Objectives and outputs
The assessment of Important Plant Areas (IPAs) offers a practical but rigorous means of identifying site-based conservation priorities. IPAs are aligned to Target 5 of the CBD’s 'Global Strategy for Plant Conservation' and so offer an important step towards fulfilling national CBD targets.
The tropical island of New Guinea has a relatively large amount of intact habitats remaining and has been designated as one of the three remaining tropical Wilderness areas by Conservation International. This project is part of Kew’s Tropical Important Plant Areas (TIPA) programme and will work with in-country partners, especially Universitas Papua, to identify important plant areas in Indonesian New Guinea with an emphasis on the Bird’s Head peninsula (the Vogelkop) in West Papua Province.
Kew’s role in the project:
Kew has been actively working in New Guinea and has undertaken many expeditions both to the Indonesian side of the island as well as Papua New Guinea. Kew has developed a comprehensive database of all the collections of several families and will be expanding this across a range of ecologically important plant groups. Kew staff are naming, databasing and georeferencing all incoming material of these groups. Kew is developing proposals in conjunction with partners to undertake activities, including workshops, training, expeditions and community work in the Bird’s Head.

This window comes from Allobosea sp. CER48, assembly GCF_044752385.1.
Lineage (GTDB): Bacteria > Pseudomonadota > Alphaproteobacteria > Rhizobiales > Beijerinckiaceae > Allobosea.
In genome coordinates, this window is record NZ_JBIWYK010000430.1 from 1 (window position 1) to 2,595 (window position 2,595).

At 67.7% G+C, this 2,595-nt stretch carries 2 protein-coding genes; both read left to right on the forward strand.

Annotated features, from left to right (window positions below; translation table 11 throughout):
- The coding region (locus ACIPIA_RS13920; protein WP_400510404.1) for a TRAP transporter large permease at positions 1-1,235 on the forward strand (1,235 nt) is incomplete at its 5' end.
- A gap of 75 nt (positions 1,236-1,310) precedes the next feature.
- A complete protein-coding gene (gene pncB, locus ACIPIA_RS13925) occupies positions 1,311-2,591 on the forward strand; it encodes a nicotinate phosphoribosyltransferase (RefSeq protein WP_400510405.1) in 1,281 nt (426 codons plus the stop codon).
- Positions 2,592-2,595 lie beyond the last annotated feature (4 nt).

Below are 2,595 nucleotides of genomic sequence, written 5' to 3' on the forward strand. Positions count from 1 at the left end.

- Consultative capacity building workshops on a range of subjects with partners in New Guinea, providing data and expertise needed to inform selection of protected areas. Training to include plant identification, red-listing, seed-banking, ethnobotany.
- Avoiding extinction of Indonesian New Guinea’s endemic, threatened and socio-economically important plant species through inclusion in Important Plant Areas with national and/or community protection, complementing the future development plan of West Papua Province which has been designated as Indonesia’s first conservation province.
- Producing a complete database of all specimens from the island in key ecological groups, for example legumes, Ericaceae, palms, Moraceae etc.
- Publication of guides for identification.
- Fact sheets for each Important Plant Area (TIPA) identified.
- Trees of New Guinea book published.
- Book on the Important Plant Areas of Guinea.
Partners and collaborators
UNIPA (Universitas Papua), Manokwari, Indonesia.